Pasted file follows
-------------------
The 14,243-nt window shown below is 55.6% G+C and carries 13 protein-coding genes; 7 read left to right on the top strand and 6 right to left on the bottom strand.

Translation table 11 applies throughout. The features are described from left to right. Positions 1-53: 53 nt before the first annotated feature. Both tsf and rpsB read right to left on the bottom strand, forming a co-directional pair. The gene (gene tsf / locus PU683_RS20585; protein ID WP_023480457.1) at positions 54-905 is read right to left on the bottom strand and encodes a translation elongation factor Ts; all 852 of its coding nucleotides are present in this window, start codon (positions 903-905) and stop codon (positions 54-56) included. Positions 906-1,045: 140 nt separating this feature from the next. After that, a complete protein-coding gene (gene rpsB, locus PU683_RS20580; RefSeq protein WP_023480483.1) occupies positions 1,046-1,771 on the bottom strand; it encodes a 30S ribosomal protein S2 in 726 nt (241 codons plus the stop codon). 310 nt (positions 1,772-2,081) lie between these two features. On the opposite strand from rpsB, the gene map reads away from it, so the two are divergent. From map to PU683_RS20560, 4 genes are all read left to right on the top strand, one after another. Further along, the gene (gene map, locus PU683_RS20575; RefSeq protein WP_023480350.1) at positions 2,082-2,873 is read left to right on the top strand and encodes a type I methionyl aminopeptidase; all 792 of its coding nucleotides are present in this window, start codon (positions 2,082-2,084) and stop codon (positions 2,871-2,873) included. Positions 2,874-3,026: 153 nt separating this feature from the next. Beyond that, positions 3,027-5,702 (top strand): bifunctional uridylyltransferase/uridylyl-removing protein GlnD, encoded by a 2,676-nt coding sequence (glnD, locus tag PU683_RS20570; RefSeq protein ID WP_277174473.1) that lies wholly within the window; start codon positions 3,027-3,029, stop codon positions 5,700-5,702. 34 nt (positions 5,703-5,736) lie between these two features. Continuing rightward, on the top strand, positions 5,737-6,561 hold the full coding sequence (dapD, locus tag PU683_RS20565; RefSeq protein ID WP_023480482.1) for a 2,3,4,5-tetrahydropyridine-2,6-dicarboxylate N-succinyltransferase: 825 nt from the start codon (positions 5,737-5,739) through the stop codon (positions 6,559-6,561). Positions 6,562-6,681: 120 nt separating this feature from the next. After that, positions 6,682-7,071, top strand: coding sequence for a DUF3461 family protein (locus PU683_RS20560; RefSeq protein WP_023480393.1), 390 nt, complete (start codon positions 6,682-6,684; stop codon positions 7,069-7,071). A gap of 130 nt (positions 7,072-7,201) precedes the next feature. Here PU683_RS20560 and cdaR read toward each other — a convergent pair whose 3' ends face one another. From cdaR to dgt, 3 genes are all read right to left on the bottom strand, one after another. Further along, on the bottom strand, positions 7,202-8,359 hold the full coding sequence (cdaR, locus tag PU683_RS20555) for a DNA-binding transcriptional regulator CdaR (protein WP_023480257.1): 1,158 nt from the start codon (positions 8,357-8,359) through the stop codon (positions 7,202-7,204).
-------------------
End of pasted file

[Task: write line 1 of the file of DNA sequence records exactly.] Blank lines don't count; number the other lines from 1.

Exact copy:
The 14,243-nt window shown below is 55.6% G+C and carries 13 protein-coding genes; 7 read left to right on the top strand and 6 right to left on the bottom strand.